After finding myself with a bit of time to spare before my graduate classes begin, I booked an overnight bus, a hostel and was on my way to Edinburgh! I had previously visited Scotland’s charming capital back in 2012, but was dying to go back as a more experienced traveler. With two trips under my belt, I’ve created the perfect three day itinerary. Let’s get started!
Having visited in both July and January, I can definitively say that Scotland in January is bitterly cold and windy. While July was still chilly, I would not recommend going in January despite cheaper prices and less crowds. With that said, Scotland is often rainy so feel free to switch the order of the days based on weather forecasts.
As my hostel was right along the Royal Mile, I started my first day by walking down the Royal Mile towards Holyrood Palace. First thing in the morning, the Royal Mile is quiet, peaceful, and incredibly beautiful. On my trip to Edinburgh back in 2012, I did not have the time to fit in Arthur’s Seat, so this was my first destination this time around. Having only brought a pair of rain boots with me, I figured that they would be a sufficient choice for the 2 hour trek…. I was wrong. It was quite muddy on the morning I chose to visit, making it nearly impossible to make it to the top with so little traction. Obviously, the weather played a factor, as well as my choice of route. After my hike, I heard that there is an entirely paved option that could have been easier. Either way, I recommend a good pair of shoes and maybe taking a better look at the map before starting your journey.
Following your climb to the top of Arthur’s Seat, visit the Palace of Holyroodhouse (i.e. the Queen’s official Edinburgh residence) where you’ll find state rooms, Crown Jewels, and exhibits on Mary, Queen of Scots. Your ticket into the Palace will run you £16.50 which includes a multimedia tour. Next, head up to Calton Hill to catch the some of the best views of Edinburgh. I was lucky enough to time my visit in the morning, therefore capturing the above picture of Arthur’s Seat (and the very top photo of Edinburgh). Calton Hill is a bit of a hike itself, but it was one of my favorite parts of the trip as it offers views of both Arthur’s Seat and the city of Edinburgh. On the hill, you’ll find the National Monument of Scotland, the Monument to Scottish Parliament, the Nelson Monument, the Dugald Steward Monument, and an observatory.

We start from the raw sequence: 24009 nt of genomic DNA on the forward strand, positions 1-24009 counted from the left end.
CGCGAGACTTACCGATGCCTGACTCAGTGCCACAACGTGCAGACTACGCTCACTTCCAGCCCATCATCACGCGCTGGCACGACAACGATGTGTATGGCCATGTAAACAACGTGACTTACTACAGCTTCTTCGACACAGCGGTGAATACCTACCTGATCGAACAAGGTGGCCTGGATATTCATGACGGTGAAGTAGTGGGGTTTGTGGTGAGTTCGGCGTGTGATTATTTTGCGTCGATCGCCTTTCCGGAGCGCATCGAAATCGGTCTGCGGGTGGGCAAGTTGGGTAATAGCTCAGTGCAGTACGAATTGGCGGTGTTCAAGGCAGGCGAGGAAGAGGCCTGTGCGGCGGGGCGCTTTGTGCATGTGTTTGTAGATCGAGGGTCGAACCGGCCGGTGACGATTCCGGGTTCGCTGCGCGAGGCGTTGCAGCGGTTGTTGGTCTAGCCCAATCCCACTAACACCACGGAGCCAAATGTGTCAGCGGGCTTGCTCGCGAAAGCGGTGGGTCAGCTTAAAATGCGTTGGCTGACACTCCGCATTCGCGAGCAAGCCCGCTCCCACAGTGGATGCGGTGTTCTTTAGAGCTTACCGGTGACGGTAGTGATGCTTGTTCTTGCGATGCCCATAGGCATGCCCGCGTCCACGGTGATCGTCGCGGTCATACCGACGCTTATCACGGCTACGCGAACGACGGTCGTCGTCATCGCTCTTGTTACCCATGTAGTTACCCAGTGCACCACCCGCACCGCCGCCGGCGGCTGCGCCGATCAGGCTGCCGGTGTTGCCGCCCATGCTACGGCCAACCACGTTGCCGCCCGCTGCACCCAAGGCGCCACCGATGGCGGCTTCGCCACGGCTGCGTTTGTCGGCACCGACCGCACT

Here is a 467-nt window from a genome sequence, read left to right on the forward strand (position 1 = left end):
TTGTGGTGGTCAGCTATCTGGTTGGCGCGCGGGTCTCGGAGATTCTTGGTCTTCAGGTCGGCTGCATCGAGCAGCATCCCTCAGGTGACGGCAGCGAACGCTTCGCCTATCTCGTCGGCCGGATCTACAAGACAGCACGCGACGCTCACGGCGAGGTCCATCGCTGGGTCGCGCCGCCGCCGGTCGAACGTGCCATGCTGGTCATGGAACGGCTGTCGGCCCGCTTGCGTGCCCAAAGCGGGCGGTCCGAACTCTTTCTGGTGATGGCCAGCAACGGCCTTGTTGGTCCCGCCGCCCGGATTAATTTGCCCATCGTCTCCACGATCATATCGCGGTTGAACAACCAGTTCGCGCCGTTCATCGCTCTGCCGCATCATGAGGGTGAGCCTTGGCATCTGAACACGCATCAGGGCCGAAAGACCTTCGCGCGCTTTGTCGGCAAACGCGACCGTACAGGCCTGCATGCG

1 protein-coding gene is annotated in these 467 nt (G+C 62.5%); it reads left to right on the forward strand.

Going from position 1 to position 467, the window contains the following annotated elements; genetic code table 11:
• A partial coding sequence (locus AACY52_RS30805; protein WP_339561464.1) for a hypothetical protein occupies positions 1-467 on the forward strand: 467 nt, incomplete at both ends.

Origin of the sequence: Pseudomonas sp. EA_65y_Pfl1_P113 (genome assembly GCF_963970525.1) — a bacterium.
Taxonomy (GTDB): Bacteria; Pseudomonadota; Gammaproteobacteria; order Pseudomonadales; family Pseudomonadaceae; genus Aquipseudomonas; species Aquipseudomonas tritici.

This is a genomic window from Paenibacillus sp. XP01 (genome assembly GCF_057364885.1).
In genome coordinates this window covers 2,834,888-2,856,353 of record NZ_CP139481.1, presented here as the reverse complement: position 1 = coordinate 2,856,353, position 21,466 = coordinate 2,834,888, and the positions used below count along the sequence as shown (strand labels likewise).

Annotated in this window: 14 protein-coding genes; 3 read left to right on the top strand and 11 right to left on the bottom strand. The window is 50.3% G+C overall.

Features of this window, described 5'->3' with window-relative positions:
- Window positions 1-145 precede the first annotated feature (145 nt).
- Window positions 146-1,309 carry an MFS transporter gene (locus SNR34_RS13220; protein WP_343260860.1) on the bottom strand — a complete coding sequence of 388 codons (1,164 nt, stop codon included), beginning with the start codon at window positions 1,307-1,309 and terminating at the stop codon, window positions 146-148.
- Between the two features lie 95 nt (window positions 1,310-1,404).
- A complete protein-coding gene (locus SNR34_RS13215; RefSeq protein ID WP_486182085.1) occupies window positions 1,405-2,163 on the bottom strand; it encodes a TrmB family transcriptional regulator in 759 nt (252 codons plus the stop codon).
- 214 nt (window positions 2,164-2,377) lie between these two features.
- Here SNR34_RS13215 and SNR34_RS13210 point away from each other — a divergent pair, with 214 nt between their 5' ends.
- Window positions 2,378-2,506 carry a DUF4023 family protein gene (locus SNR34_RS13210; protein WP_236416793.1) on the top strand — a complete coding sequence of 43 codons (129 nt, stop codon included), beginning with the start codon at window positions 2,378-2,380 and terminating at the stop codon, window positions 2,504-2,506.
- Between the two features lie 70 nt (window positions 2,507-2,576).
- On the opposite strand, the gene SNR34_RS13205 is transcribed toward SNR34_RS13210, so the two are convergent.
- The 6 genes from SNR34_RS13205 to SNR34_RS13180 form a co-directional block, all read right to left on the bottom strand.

As you’ll likely be tried from a big day of walking, I recommend spending the rest of the evening with more leisure. A stop into St. Giles Cathedral (costing £5) before either a tour of the Real Mary King’s close, a visit to the Scotch Whisky experience or even one of the infamous Edinburgh ghost tours. The only way to visit Mary King’s close is with a tour costing £16.50 per person. Having done the tour myself, I can say that it is very interesting and great for those not looking for a full-on ghost tour. There are about six different whisky tasting options at Scotch Whiskey Experience ranging in price and time. Check out all the different tours here. If you are looking to be more *spooked*, then I recommend checking out Mercat tours which offer a variety of different ghost tours each night, more information on their website.
My second day in Edinburgh was a bit rainy and windy, leading me to check out the various museums the city had to offer. After checking out the National Gallery, the National Portrait Gallery and the National Museum of Scotland, I would recommend the National Portrait Gallery as being the one most worth a visit (all are free to enter). The National Gallery, while centrally located, was rather underwhelming for a ~national~ gallery. I found the National Museum to be large, but very diverse. I was hoping to learn about the history of Scotland and its leaders, and instead found half a natural history museum and half science and technology museum connected by grand hallway (shown below). Finally, my visit to the National Portrait Gallery proved to fulfill my wishlist of classical art with some more modern exhibits as well.